Egypt Still Banking on Libya’s Haftar While Reaching Out to Other Leaders

Despite recent efforts to reach out to different Libyan factions, the Egyptian government is still strongly supporting General Khalifa Haftar, Libya’s strongman in the eastern part of the country who returned to Libya several years ago after living in exile for almost two decades in the United States. Haftar has allied himself with the secular Tobruk faction in Libya and is opposed to Islamists of all political stripes. Cairo seems willing to incur the displeasure of the international community, which regards Fayez Mustafa al-Sarraj, head of the Presidential Council and prime minister of the Government of National Accord, as the legitimate Libyan leader; the Egyptians believe that only Haftar has the leadership, strength, and organization to stop terrorists from crossing Libya’s long and porous border into Egypt. Although Egypt has important economic interests in Libya, security is its top priority, especially in light of a spate of deadly terrorist incidents that, of late, have embarrassed the government of President Abdel Fattah el-Sisi.

Egypt’s Extensive Relations with Libya

An oil-rich neighbor to its immediate west, Libya has long been seen by Egypt as a place to alleviate its massive unemployment problem. Prior to 2011, there were on average an estimated 2 million Egyptians employed in Libya, most of whom worked in the oil and gas industries, construction, or the informal sector (including the buying and selling of household goods). They earned enough money to justify the travel costs and uncertainty of working and living there. Currently, and despite terrorist attacks against Egyptian citizens in Libya, the number of Egyptians there has fallen to about 750,000. Nevertheless, this figure is substantial. Many of these workers come from poor villages in Upper Egypt and the remittances they send home are a significant source of income for hard-pressed families; indeed, prior to 2011, remittances were about $33 million a year from all Egyptian workers in Libya.

Due to Libya’s proximity, Egypt also sees it as an important oil supplier for its economy. Although the chaos in Libya since 2011 has interrupted such supplies, Egypt hopes that if stability returns to Libya, it will be able, through Egyptian energy companies, to purchase Libyan oil again on a steady basis.

But, at present, the security issue trumps all others. Instability in Libya, following the 2011 uprising that eventually led to Muammar Qadhafi’s ouster from power and death, has led to a proliferation of militias in the country, divided governments representing Islamist and secular factions, and operating cells and even patches of territories held by the so-called Islamic State (IS) and al-Qaeda.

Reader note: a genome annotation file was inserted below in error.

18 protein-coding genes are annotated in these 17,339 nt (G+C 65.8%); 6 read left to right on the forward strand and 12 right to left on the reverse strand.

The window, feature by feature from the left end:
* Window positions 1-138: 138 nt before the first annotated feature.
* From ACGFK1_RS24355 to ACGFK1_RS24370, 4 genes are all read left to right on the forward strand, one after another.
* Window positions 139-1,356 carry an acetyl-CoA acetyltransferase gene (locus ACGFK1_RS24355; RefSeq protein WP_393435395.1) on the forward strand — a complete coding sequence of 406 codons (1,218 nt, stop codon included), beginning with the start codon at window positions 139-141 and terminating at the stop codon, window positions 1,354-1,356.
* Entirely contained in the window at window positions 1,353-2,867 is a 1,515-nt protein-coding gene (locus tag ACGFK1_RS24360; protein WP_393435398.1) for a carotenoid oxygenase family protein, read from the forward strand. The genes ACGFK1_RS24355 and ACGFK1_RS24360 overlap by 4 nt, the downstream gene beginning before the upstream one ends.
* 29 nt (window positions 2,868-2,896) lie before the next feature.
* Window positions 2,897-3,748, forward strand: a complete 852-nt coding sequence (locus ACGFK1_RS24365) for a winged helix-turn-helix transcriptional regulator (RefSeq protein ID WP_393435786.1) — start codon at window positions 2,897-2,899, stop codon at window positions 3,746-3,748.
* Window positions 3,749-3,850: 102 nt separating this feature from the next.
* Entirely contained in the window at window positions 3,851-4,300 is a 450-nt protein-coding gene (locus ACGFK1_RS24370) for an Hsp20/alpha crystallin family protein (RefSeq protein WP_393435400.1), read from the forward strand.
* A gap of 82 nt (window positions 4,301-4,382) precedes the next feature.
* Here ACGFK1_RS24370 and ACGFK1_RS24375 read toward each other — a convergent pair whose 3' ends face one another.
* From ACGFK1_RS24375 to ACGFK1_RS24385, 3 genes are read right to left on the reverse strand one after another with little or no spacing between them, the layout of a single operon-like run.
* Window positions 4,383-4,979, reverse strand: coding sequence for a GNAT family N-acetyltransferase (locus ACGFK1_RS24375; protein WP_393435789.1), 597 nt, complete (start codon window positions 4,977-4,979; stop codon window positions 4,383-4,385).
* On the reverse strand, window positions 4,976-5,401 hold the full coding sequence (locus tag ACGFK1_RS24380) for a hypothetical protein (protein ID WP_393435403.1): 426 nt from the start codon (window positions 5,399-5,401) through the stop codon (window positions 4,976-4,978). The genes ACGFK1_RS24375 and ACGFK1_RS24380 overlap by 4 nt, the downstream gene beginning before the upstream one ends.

Egyptian officials believe that in this chaotic situation, both terrorists and arms are frequently moving across the border from Libya into Egypt. They not only pose a threat to security in the western part of Egypt and the Nile valley but to areas further east like the Sinai Peninsula, which has been witnessing a stubborn terrorist insurgency over the past several years led by Wilayat Sinai (Sinai Province), an IS affiliate.

Seeing Haftar as a Kindred Spirit

Because of Egypt’s fixation on the problem of terrorism, it wants eastern Libya, in particular, to be pacified and rid of terrorists. Egyptian officials seemed to have found the solution to their problems in the former renegade Libyan general, Khalifa Haftar, who distrusts all Islamists, moderates, and extremists alike and had formed an alliance with the secular House of Representatives’ government in the eastern city of Tobruk. Over the past few years, with Egyptian and UAE assistance, Haftar has expanded this government’s domain to include most of the city of Benghazi, other cities in the east, some areas in the south, and vital oil installations just east of the coastal city of Sirte.

In addition to opposing IS and al-Qaeda, Haftar shares with Sisi an ideological aversion to political Islamist movements like the Muslim Brotherhood. Indeed, a large part of Haftar’s refusal to cooperate with Libya’s political factions in Tripoli, such as the Libyan Salvation Front, is because he believes they are under the sway of Libya’s equivalent of the Muslim Brotherhood, the Justice and Construction Party.

Strategically, Sisi also sees Haftar as an ally in keeping Islamist groups like the Muslim Brotherhood from taking power in Arab states, particularly in neighboring countries that have been facing Islamist insurgencies such as Syria. Haftar fits Sisi’s view that the region is best served by autocratic strongmen who not only want to stabilize their countries and keep them whole in the face of chaos and decentralizing tendencies, but who are not averse to using force to keep Islamist groups down.